So I’ve been working on a traffic simulator project at work, and one of the things that I try to do is generate unique, sensible data for each of the posts that I send. Try to, you know, actually simulate what’s going to be going through the system. In the past I’d often relied on just using the
random.random() function to generate a base number, then multiply it by the max value I’d want, then finally round it up to where I’d want it to be. But that’s a lot of overhead if I just want to, say, randomize the selection of an item from an array.
Somehow I’ve been working with python for 2 years now and never knew this was a thing. Wow.
Here’s a neat little trick/hack I learned today for being able to quickly control crontab jobs from routes in your node application.
Tonight I learned a trick for doing something that I’ve wanted to know how to do for a while now: updating the same line on the console/stdout when printing data. You know, kinda like you see when you’re installing packages and such.
As part of the next project I need to complete at work (actually should have completed this weekend, oops), I’m going to need to be purging data from a MongoDB pretty regularly (thinking every week or so) in order to keep the db from getting to large. The application in question is just used for test and holding test data so, I don’t need any crazy data retention in it. And it will be storing upwards of 14mil new pieces of data a day so… it needs to be cleaned out.
I’ve been curious as to whether there was a way to automate the deployment/management of EC2 instances for a while now but only finally just got around to it today. Turns out there’s a pretty nice package for Python that will handle a lot of it for you, called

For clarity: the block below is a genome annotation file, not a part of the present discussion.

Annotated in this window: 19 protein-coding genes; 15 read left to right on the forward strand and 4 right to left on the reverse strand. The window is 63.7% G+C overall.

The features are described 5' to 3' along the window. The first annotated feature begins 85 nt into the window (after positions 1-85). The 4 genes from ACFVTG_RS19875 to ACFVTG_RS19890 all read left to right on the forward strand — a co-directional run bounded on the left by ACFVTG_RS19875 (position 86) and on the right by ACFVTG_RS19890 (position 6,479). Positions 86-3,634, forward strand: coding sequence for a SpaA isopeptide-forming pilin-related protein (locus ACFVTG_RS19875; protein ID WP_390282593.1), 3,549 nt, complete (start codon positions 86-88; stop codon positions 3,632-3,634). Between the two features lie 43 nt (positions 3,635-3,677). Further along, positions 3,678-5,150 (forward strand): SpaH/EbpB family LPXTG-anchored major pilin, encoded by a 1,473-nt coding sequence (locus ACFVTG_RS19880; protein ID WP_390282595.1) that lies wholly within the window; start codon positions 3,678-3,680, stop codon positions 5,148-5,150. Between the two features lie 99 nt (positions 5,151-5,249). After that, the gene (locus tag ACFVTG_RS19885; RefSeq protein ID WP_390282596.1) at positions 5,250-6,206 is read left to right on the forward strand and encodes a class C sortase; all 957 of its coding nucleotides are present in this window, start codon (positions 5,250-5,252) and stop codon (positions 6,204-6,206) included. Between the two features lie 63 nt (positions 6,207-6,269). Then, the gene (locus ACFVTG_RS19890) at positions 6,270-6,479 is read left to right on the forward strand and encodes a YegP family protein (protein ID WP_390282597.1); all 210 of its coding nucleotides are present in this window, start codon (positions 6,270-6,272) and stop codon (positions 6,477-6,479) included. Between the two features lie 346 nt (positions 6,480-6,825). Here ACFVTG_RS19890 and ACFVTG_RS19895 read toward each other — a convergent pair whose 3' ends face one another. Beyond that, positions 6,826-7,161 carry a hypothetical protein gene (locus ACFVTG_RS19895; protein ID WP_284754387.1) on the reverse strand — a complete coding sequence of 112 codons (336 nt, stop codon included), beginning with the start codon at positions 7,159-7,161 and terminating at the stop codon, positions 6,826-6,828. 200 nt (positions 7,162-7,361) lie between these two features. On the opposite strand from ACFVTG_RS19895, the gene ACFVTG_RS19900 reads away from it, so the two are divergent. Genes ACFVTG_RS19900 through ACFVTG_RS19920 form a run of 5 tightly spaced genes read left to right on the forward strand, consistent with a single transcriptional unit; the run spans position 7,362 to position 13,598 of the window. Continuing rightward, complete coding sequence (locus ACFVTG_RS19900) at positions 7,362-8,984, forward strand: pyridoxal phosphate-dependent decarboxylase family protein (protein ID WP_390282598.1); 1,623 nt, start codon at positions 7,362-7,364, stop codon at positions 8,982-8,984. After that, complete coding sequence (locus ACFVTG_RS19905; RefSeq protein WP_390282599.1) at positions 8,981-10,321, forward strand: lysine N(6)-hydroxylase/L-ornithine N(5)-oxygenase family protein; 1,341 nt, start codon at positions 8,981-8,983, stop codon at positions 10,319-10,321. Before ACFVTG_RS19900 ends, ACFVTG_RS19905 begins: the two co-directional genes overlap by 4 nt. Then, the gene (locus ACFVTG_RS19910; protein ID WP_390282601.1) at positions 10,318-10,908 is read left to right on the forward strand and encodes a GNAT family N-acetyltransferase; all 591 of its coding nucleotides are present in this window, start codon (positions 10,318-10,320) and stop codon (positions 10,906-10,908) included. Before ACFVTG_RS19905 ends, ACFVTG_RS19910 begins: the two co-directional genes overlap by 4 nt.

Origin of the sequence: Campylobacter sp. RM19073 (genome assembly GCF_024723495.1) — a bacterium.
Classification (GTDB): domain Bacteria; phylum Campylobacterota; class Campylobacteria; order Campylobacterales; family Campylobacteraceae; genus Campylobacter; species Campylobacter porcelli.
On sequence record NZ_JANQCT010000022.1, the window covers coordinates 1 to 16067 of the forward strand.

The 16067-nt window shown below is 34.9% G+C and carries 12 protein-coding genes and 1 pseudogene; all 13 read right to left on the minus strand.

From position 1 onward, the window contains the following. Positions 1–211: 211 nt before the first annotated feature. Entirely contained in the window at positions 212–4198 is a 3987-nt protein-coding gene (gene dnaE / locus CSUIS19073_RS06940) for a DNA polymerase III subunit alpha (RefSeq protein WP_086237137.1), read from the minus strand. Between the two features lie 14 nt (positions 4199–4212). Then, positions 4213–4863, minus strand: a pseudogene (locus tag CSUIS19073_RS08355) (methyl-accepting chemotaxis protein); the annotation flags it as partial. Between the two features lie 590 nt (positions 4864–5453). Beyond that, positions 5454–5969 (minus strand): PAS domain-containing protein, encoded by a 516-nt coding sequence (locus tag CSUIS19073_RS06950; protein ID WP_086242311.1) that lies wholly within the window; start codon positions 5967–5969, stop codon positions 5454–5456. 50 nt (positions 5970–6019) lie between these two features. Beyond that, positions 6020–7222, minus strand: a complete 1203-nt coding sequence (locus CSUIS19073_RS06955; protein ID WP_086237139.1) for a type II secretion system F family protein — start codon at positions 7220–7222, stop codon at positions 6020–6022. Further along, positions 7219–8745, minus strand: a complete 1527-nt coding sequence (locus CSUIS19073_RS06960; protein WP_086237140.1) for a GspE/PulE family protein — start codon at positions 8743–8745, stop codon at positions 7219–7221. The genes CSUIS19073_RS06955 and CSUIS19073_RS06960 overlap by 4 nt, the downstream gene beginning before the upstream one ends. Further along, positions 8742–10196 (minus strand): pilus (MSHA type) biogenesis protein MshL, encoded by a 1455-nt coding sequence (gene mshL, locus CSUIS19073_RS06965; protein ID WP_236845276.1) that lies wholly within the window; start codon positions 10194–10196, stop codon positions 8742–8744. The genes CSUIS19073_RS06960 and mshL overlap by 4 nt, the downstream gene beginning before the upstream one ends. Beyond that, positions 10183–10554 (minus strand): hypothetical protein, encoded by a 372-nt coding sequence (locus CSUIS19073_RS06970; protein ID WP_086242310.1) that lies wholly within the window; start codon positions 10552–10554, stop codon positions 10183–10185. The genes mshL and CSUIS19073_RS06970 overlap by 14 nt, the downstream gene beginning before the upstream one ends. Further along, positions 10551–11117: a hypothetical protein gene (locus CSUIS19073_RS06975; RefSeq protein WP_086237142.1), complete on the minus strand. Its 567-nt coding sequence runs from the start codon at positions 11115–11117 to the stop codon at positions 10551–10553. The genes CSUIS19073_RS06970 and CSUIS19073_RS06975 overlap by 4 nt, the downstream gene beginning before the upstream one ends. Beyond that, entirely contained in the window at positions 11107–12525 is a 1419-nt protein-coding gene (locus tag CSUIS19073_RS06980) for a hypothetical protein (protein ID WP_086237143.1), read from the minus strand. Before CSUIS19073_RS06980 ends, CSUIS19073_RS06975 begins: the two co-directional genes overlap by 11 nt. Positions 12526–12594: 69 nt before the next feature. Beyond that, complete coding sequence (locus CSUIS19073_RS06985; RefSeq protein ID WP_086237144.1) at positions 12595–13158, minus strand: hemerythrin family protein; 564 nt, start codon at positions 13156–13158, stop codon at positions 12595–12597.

The first iteration of my side project at work is finally finished. I was able to get sessions working just as I had always imagined them working, and it’s such a beautiful thing. Oh, and I was making them way harder than they needed to be.
Still working though sessions. The tutorial didn’t turn out to be everything that I wanted it to be, but I think I may have found a way around it. Just haven’t had time to explore enough to have my answer on whether or not it’s going to work. In the mean time I learned how to set a global variable today, despite the internet yelling at me not to.
After much frustration, I finally found the tutorial that I needed to help me get my head wrapped around sessions: medium post
I spent a good chunk of time today playing with and reading documentation for sessions. Just when I thought I was starting to get a grasp on what I’d need to do to handle my scenarios, I’d come across something that would completely contradict what I’d been reading. That’s starting to wear on me a little bit.